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Solid Majority In Poll Favors Federal Trump Trial Before GOP Primaries

A new poll commissioned by POLITICO Magazine and conducted by Ipsos, most Americans — including a large number of Republicans, who Donald Trump is courting for his 2024 campaign — believe that the trial in his federal case for mishandling classified documents should occur before the GOP primaries and well before the general election. There are significant hurdles to such a speedy trial, but the survey results, both notable and surprising, could push prosecutors and the judge to move more quickly. Politico commissioned the poll to help determine public sentiment about the case. Roughly half of the respondents believes that Trump committed the crimes alleged against him in both the documents case and the New York City case over falsified business records in connection to the payments to porn star Stormy Daniels. Nearly two-thirds of respondents said that the federal trial should take place before the presidential election next November — a figure that includes nearly half of Republican respondents (46 percent). A lower number, but a still-solid majority, said that the trial should take place before the Republican primaries begin early next year (57 percent of all respondents, including 42 percent of Republican respondents). The findings could bolster the position of federal prosecutors, who have been pushing for a trial date as early as this December. Trump is expected to try to drag out the proceedings for as long as possible. He would likely be able to shut the prosecution down if reelected. The federal statute that governs the setting of trial dates requires judges to account for not only the defendant’s interest but “the best interest of the public” as well. If Trump is convicted, forty three percent said he should go to prison, but most were willing to spare him jail time. Nearly a quarter of respondents said that Trump should incur no punishment at all (22 percent), while 18 percent said he should receive probation and another 17 percent said he should face only a financial penalty.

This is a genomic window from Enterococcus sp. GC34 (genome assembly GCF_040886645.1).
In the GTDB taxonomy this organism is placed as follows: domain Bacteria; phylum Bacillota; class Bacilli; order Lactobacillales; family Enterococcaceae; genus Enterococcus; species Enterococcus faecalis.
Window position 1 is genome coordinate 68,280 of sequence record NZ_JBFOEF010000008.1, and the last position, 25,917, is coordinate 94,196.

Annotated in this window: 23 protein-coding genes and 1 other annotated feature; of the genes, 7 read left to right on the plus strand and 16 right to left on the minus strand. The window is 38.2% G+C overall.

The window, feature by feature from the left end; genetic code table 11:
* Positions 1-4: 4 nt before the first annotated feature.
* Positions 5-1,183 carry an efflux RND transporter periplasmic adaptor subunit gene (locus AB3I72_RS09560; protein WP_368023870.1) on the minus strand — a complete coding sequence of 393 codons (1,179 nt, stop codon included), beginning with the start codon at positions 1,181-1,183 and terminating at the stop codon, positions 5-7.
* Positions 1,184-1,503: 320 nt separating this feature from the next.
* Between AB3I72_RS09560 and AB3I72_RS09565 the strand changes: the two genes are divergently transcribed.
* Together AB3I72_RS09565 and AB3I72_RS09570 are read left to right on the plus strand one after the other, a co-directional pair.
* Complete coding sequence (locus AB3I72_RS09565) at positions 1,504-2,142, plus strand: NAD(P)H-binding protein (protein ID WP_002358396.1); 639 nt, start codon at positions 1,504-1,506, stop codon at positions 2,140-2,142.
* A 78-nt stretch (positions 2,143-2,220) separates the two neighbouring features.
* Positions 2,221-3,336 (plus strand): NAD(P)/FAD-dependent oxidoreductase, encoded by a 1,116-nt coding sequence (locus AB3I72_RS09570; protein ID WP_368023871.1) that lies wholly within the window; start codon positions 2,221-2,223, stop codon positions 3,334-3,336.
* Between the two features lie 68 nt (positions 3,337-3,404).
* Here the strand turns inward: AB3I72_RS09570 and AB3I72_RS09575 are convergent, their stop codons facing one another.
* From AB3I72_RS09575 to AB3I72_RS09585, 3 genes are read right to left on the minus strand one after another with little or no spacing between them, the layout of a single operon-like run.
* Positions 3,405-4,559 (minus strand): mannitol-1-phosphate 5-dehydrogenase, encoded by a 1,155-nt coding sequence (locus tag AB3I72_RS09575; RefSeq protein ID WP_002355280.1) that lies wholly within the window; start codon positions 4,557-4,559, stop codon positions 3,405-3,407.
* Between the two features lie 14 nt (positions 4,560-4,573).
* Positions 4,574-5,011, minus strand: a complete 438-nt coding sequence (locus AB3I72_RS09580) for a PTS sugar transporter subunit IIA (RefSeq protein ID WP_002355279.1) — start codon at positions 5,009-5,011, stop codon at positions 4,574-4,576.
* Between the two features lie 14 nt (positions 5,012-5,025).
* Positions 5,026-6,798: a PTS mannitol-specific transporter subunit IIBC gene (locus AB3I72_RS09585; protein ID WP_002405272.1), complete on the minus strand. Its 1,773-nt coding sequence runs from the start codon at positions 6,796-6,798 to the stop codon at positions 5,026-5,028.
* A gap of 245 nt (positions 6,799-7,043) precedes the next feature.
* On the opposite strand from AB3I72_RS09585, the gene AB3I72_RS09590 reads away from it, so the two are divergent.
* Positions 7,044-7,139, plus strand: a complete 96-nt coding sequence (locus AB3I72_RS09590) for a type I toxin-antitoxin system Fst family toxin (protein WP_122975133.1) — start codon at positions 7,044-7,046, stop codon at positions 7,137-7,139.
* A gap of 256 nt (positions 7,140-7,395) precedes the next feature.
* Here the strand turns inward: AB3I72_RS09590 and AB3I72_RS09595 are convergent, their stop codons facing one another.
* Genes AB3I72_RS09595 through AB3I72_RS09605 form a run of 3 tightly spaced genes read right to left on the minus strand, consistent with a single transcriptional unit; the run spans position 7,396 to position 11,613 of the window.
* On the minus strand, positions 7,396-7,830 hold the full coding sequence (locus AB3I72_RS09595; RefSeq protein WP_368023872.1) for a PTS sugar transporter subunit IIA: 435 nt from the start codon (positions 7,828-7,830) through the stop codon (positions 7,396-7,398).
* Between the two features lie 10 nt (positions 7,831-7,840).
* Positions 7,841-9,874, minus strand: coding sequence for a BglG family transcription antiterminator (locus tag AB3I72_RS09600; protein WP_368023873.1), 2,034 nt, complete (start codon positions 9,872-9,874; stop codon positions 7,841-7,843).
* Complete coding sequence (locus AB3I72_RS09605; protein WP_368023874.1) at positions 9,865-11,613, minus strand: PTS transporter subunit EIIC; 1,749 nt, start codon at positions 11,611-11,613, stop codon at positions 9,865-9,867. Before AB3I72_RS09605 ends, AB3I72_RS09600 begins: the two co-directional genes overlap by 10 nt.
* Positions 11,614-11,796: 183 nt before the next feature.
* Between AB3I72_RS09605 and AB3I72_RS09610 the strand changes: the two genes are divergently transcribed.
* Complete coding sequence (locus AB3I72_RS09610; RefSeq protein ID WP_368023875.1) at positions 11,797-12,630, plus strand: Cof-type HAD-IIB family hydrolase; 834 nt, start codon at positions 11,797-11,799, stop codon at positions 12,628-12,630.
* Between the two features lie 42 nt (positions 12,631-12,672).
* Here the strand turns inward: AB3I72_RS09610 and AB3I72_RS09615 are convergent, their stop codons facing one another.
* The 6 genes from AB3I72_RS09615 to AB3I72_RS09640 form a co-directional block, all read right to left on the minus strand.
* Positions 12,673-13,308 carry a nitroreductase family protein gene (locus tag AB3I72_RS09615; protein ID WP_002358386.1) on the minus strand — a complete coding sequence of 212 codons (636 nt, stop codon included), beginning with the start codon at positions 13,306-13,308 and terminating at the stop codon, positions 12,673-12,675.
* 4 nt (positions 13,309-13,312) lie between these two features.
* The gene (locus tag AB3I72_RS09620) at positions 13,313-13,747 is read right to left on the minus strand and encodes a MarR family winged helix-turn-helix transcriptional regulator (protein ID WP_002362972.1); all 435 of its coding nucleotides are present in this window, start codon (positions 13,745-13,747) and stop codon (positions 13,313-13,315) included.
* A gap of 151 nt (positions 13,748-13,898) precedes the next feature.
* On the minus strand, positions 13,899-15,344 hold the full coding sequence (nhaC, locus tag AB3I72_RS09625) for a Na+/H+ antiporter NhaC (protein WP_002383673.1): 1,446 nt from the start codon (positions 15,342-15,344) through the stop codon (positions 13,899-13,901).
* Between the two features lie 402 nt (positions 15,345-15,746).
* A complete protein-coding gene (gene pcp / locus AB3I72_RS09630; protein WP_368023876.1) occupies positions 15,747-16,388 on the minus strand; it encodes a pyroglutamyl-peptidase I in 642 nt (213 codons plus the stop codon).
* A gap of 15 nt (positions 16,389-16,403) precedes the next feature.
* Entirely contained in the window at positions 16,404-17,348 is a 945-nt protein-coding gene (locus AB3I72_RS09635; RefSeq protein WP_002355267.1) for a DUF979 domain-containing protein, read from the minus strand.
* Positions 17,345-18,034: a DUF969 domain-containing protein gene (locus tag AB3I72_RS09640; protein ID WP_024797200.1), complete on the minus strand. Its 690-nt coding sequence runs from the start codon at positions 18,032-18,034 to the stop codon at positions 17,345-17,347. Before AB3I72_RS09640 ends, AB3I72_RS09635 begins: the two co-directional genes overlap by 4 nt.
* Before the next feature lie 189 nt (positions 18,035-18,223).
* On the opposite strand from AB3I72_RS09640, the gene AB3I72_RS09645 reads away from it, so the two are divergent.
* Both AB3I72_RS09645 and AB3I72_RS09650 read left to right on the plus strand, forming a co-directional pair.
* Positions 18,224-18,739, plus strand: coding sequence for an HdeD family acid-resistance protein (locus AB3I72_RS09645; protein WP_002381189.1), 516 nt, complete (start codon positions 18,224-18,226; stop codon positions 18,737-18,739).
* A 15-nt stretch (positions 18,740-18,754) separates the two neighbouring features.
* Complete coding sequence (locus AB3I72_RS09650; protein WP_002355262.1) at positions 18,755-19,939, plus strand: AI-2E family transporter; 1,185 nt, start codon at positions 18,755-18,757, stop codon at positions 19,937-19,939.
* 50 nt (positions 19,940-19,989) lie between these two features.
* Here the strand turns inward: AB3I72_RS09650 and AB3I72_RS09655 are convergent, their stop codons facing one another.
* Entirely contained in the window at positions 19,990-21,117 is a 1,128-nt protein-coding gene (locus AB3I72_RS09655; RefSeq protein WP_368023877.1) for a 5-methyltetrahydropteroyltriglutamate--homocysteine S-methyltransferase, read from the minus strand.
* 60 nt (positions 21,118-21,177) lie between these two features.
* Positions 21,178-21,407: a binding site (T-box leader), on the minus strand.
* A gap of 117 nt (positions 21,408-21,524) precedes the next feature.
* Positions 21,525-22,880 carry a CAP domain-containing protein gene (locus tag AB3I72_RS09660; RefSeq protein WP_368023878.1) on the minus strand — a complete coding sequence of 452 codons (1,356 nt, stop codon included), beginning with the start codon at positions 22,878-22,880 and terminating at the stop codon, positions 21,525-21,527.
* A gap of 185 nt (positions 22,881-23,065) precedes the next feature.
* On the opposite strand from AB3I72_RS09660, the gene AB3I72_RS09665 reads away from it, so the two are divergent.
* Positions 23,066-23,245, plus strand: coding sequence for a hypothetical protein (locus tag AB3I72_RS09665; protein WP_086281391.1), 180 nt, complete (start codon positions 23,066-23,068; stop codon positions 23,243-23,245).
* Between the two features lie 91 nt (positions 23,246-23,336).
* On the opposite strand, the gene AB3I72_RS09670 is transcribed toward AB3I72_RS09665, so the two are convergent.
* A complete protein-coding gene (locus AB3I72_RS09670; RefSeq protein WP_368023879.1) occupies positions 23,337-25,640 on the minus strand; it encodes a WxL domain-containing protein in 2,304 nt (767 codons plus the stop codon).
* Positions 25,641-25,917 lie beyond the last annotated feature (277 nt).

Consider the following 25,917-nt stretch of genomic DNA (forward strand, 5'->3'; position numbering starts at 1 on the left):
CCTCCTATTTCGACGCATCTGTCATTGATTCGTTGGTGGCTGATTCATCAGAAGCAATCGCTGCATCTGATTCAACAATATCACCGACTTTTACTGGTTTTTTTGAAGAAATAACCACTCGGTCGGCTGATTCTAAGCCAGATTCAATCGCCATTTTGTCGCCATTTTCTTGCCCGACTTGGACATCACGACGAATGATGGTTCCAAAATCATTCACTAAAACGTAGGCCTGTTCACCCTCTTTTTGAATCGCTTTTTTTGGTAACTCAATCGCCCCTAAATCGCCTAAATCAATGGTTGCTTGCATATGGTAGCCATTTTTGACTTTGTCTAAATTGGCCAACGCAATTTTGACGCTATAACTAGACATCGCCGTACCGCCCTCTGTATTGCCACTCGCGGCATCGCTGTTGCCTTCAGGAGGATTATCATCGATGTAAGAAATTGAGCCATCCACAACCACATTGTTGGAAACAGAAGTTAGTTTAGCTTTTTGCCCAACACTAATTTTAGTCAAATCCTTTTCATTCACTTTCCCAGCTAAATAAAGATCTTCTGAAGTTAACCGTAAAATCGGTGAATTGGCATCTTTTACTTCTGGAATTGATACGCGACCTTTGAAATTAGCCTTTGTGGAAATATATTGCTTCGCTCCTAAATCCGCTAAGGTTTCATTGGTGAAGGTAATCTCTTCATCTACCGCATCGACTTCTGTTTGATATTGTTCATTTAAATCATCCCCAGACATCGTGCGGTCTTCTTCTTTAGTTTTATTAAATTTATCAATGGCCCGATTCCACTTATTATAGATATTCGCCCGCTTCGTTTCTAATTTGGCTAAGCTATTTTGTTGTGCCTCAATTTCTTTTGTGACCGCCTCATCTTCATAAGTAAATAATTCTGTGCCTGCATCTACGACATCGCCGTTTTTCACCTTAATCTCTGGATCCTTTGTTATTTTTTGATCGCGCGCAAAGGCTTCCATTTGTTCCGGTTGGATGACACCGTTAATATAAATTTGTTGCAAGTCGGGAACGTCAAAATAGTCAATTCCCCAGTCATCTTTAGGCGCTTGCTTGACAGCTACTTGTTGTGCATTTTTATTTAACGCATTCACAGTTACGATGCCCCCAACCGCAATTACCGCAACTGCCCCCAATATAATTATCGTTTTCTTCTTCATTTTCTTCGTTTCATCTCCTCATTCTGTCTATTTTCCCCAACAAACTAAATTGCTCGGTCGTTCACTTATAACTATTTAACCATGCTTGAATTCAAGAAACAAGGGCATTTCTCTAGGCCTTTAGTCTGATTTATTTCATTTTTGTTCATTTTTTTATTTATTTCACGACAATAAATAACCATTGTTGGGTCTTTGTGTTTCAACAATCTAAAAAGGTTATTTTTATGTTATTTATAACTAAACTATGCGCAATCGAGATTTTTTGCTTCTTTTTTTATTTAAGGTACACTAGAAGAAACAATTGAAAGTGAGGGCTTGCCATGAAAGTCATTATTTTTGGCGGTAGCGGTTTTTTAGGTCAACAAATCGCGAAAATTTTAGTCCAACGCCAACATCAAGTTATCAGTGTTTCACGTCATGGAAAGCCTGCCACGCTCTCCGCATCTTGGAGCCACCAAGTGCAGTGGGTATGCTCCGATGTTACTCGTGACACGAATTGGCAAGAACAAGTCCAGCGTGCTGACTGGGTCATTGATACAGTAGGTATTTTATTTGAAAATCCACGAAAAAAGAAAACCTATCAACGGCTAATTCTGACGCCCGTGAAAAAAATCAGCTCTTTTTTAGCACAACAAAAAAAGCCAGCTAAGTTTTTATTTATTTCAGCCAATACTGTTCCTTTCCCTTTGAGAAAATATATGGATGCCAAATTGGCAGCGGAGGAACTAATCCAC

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A daily report co-sponsored by Arizona State University, Criminal Justice Journalists, and the National Criminal Justice Association

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